Patents

India: Patents In Pharmaceutical Industry

Over the past three decades the Indian pharmaceutical industry has witnessed a rejuvenation that has helped achieve massive growth. In this article, we will examine the role patents have played in phenomena.

The Indian pharmaceutical sector is a vastly thriving, knowledge-driven industry that has been growing in leaps and bounds. India is currently the third-largest drug manufacturing country in the world and is growing at a consistent rate. 

The major players in the Indian pharmaceutical industry are large, private companies that have successfully consolidated the market. So, how do these large pharmaceutical corporations sell their most profitable drugs? Do they have patents for all of their drugs? Continue reading to find out the answers to these and more!

Patent Law in India

India’s first use of patent rights can be traced back to 1856. However, the law that has made patent rights what they are today is the Patent Act of 1970. Additionally, India is a member of the Paris Convention that met regarding the protection of industrial properties back in the year1883. 

The Patents Act of 1970 makes it possible for inventors to patent their ideas, products, services, and technology if they adhere to specific guidelines. In fact, only inventions that are novel, useful, have industrial applications and are non-obvious receive patent protection in India.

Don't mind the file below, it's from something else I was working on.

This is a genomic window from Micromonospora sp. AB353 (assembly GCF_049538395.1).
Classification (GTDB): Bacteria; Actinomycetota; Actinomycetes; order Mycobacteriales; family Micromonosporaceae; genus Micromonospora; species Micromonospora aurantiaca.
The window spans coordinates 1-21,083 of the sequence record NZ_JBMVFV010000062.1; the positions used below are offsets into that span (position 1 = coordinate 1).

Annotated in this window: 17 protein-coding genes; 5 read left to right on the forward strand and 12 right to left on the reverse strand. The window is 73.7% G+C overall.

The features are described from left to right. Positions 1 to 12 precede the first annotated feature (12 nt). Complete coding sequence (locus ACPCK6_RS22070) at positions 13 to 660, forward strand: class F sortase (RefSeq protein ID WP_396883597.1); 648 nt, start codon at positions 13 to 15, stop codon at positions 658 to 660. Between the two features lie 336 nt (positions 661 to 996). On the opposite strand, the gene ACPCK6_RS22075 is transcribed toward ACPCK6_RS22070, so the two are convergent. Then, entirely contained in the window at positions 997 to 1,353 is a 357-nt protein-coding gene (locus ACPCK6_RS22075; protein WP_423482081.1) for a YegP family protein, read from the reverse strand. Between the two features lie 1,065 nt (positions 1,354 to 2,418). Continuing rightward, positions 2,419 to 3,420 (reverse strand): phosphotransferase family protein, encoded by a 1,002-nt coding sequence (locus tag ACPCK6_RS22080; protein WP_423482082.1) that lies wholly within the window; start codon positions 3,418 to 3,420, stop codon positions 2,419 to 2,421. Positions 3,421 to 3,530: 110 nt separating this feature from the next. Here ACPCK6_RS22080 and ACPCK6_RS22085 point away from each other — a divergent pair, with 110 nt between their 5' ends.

The Patent Act also specifies which ideas and inventions cannot be protected by a patent. This includes, for example, agricultural methods and processes used in surgical and medicinal treatment.

Patents and the Pharmaceutical Industry

When it comes to pharmaceuticals, India supports both process and product patents, making it easy for companies to completely protect their drugs. Initially, the Indian pharmaceutical industry suffered from a lack of a formal patenting system. Companies had little incentive to invest heavily in research because there were no patents in place to protect profitable drugs. As a result, rather than investing in R&D, most Indian companies discovered that producing generic drugs was more profitable. This is why even today, the Indian market is densely populated with generic drug manufacturers. Studies show that of all the medicines sold in India, over 70% are generic drugs. In fact, the most profitable drugs of 2019 in India, were generic drugs, due to their widespread accessibility.